Prenatal cannabis exposure linked to mental health problems that persist into early adolescence

Prenatal exposure to cannabis after the middle of the first trimester – typically after five to six weeks of fetal development – ​​is associated with attentional, social and behavioral problems that persist as affected children progress through the onset. adolescence (11 and 12 years old). according to new research supported by the National Institute on Drug Abuse (NIDA), part of the National Institutes of Health. These conditions may put these children at increased risk for mental health and substance use disorders in late adolescence, when young people are typically most vulnerable to these disorders and behaviors.

Published today in JAMA Pediatrics, this study analyzed data from the ongoing Adolescent Brain Cognitive Development (ABCD) Study, the largest long-term study of brain development and brain health in children and adolescents in the United States. United States, which is supported by NIDA and nine other NIH institutes, centers and offices. The study was conducted by scientists from Washington University in St. Louis.

These findings add to a growing body of research on the effects of cannabis use during pregnancy. A previous analysis using baseline data from the ABCD study found an association between prenatal cannabis exposure and behavioral problems in these 9- to 10-year-old children. Preclinical studies have shown that delta-9-tetrahydrocannabinol (THC), the main psychoactive substance in cannabis, can cross the placenta and potentially affect brain development.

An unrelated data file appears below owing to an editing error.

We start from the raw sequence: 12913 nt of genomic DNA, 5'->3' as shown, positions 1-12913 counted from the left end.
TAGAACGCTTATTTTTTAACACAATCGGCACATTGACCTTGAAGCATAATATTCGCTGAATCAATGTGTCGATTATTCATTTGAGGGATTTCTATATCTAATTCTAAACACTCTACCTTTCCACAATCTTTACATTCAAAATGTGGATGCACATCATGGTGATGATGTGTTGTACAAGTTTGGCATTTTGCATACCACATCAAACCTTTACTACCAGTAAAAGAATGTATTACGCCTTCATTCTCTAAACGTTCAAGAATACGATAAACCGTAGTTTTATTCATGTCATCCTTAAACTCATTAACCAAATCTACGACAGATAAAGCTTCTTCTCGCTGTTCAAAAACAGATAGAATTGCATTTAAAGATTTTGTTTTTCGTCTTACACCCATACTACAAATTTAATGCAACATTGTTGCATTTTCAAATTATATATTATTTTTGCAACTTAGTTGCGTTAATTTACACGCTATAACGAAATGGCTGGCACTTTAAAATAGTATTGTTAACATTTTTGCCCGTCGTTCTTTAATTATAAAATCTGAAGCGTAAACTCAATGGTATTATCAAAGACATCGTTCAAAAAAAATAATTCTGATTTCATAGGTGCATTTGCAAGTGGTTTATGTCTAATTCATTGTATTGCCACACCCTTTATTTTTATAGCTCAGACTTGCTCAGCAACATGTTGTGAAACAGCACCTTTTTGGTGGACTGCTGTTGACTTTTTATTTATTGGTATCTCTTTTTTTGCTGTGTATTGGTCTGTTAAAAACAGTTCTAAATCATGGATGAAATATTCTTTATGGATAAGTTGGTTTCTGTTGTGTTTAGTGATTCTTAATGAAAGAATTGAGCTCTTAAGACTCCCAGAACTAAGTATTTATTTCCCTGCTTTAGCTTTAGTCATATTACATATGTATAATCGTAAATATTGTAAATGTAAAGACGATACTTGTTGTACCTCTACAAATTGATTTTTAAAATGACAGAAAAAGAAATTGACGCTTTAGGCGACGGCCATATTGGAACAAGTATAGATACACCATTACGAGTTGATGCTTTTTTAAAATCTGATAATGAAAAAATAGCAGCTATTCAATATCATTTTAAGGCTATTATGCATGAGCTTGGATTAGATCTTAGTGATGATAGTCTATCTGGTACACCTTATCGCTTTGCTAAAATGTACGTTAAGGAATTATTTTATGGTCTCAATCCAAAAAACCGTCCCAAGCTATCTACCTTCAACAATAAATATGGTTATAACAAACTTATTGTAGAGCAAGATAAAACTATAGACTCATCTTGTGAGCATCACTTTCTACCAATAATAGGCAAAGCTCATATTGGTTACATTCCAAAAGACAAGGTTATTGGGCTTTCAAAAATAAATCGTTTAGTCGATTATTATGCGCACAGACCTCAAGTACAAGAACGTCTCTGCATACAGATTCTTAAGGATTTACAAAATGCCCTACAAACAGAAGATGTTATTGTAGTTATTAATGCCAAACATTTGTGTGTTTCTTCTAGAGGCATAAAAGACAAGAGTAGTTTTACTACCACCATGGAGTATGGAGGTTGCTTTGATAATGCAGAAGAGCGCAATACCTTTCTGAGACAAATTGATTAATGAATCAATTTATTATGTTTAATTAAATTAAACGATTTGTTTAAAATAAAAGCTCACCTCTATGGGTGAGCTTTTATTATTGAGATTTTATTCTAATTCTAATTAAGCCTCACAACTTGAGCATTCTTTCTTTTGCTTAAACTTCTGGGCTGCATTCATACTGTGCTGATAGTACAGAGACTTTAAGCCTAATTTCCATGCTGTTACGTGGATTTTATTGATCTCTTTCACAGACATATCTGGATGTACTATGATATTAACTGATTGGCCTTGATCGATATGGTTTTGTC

Cannabis use among pregnant women increased from 3% in 2002 to 7% in 2017. In 2018, 4.7% of pregnant women reported using cannabis and 5.4% in 2019, according to the National Survey on drug use and health. The results of this new analysis urge further caution against cannabis use during pregnancy, say the authors.

The ABCD study follows nearly 12,000 young people as they become young adults. Investigators routinely measure participants’ brain structure and activity using magnetic resonance imaging (MRI) and collect psychological, environmental and cognitive information, as well as biological samples. The ABCD study seeks to understand the factors that influence brain, cognitive and social-emotional development, with the ultimate goal of providing actionable insights to help educators, healthcare professionals and policy makers improve the lives of all. children, today and for generations to come. .

The Adolescent Brain Cognitive Development Study and the ABCD Study are trademarks and service marks of the US Department of Health and Human Services, respectively.


National Institutes of Health

Journal reference:

Baranger, AAD, et al. (2022) Association of mental health burden with prenatal cannabis exposure from childhood to early adolescence. JAMA Pediatrics.

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